FIRST LADY OF HOOCHThere's more on Mary the Jewess (Maria Hebraea) or Mary the Prophetess (Maria Prophetissa) in this rather technical Jewish Encyclopedia article by Moses Gaster or this more accessible popular essay at the History of Alchemy website. The bottom line is that she is first mentioned by the alchemist Zosimus of Panopolis around 300 CE; she may or may not have been a real person; and if she was real, we don't know when she lived except that it was before Zosimus. As the quote above indicates, she didn't distill whisky, but she did reportedly invent some of the technology that would in due course lead to whisky distilling. Here is an unattributed account of The practise of Mary the Prophetess in the Alchymicall Art at the Sacred Texts Archive.
Mary the Jewess, a.k.a Maria the Jewess, Mary the Prophetess, or Miriam, truly is the First Lady of Hooch. Many of the details of Mary’s life have been lost to history, but thanks to the 4th century Gnostic Christian writer Zosimos of Panopolis, who wrote about Mary’s groundbreaking work in Peri kaminon kai organon (On Furnaces and Apparatuses), we can be confident that she essentially invented the still. Mary lived around 200 CE and has been credited with the invention of several chemical instruments, one of which is the tribikos (a type of alembic still). The goal of her early still was non-boozy: Mary was attempting to master the art of making gold from base metals. She is considered to be the Western world’s first true alchemist, and today, while we aren’t trying to turn lead into precious gold, her work helps us turn base materials like corn and water into… whiskey! A model of her device is still used in some parts of Europe to make brandy and whiskey. It’s used in America, too, often to make moonshine.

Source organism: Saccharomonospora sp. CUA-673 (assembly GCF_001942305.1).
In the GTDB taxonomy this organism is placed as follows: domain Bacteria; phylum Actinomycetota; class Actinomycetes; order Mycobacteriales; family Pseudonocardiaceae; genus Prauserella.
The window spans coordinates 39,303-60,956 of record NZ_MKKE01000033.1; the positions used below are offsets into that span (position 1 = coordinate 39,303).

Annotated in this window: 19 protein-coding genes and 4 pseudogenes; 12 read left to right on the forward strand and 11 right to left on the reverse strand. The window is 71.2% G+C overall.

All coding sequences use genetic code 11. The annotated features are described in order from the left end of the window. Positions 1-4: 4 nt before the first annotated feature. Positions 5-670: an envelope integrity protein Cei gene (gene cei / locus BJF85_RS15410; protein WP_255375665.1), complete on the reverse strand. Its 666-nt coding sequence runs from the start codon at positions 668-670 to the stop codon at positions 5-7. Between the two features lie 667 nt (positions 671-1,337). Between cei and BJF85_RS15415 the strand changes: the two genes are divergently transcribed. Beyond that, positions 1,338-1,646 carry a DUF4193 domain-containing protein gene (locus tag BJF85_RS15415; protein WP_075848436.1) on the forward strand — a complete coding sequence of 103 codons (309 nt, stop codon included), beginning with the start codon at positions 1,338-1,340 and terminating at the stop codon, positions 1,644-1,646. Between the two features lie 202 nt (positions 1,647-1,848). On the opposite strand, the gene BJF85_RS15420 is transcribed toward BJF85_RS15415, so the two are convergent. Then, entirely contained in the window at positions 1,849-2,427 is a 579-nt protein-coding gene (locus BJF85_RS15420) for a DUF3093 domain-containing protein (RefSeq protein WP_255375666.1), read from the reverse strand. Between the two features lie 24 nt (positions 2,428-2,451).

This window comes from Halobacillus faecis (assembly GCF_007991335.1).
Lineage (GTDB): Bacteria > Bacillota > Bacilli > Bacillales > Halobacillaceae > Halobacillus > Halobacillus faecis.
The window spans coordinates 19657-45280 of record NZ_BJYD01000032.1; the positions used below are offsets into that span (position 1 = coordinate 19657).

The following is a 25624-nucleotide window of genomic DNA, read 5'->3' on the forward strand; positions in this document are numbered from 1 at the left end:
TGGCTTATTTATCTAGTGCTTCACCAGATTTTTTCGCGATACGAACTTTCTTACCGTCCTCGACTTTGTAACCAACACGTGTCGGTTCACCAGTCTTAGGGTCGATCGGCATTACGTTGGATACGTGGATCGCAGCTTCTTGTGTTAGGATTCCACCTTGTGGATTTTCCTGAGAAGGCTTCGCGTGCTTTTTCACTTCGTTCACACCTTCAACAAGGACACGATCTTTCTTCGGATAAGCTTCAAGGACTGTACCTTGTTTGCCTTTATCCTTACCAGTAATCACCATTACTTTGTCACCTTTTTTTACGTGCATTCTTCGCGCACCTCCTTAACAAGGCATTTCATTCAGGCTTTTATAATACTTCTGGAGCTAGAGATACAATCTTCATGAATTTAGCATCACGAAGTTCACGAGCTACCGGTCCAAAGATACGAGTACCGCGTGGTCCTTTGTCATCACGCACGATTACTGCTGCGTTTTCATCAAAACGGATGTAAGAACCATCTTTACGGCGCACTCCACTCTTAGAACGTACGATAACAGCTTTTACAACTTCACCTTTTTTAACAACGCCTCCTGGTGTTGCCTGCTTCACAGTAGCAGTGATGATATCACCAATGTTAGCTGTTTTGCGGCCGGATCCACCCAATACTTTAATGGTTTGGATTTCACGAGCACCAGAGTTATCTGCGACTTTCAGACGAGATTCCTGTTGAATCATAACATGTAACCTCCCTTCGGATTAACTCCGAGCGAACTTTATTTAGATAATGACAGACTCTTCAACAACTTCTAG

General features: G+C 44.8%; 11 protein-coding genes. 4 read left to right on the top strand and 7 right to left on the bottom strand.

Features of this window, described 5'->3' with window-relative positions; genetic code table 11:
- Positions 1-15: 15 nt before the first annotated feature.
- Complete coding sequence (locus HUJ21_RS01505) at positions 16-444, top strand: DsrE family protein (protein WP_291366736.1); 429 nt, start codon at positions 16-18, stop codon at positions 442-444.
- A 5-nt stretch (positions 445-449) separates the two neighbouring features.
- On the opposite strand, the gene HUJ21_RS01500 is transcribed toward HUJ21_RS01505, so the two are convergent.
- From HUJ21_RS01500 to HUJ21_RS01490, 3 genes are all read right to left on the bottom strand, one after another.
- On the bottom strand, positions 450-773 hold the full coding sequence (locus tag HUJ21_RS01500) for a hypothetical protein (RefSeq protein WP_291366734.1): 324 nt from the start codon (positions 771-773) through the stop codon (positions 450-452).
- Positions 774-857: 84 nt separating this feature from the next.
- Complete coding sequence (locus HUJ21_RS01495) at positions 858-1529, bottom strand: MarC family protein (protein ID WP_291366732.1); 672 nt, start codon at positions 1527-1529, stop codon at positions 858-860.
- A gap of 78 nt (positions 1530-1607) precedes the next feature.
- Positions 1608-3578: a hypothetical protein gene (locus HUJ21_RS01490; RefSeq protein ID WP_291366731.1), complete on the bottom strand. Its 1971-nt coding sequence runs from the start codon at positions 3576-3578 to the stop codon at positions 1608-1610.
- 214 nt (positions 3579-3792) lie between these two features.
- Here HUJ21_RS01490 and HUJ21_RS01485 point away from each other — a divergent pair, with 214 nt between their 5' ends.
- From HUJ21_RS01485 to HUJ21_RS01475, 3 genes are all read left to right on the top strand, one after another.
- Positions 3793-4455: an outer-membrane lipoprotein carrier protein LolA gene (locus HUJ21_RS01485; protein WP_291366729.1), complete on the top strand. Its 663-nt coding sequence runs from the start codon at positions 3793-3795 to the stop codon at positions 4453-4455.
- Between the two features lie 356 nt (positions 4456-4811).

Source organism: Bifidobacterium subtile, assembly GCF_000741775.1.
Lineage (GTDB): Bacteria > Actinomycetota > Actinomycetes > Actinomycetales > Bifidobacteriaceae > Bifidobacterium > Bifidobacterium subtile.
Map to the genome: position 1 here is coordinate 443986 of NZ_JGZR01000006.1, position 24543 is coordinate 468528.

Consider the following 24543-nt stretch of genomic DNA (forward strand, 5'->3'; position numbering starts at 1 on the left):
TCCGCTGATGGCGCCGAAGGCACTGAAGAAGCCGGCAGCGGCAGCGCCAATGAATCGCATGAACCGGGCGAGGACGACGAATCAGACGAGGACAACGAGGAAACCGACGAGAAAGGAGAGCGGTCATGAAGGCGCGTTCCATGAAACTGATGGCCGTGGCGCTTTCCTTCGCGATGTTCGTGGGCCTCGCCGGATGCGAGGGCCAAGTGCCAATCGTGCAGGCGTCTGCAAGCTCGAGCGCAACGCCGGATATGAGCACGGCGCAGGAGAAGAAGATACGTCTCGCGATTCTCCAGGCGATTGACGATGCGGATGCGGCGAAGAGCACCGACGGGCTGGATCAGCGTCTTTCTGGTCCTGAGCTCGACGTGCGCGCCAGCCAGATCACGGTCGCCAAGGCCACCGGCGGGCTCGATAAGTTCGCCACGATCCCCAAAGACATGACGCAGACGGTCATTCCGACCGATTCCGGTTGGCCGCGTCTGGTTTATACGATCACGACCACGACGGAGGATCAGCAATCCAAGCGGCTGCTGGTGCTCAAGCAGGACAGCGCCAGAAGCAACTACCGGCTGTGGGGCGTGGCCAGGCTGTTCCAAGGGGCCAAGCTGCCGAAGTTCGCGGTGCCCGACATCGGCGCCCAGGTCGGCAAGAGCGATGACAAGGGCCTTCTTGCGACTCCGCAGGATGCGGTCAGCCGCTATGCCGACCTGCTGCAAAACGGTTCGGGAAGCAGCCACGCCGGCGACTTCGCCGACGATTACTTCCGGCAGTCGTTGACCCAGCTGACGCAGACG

Reading about Mary the Prophetess inevitably made me think of another prophetess associated with distilling, or at least with a place very much associated with distilling. The remote Isle of Jura on the western coast of Scotland is especially known for its whisky distillery. And this distillery produces an excellent single malt in honor of the island's prophetess. The legend of the Jura Prophetess is as follows:
"A little after 1700, the Campbells of Jura drove away an old prophetess, despite the fact that she was renowned for her wisdom. By way of revenge, she foretold that the last Campbell would leave the island destitute and blind in one eye, with his few belongings in a cart pulled by a single white horse. The prophecy came true in 1938, when Charles Campbell, having lost the sight of one eye in the First World War, fell on hard times and led his white horse down to the pier for the last time. Like Jura itself, Prophecy is a whisky impregnated with such stories: each drop recounts a different legend."That's all I have been able to find about her, but I'm planning on visiting the Isle of Jura this summer, and I will report back on any local legends I encounter there.
Meanwhile, there you have it. Two prophetesses and a fine single malt for Burns Night. Sláinte! And remember to be nice to prophetesses.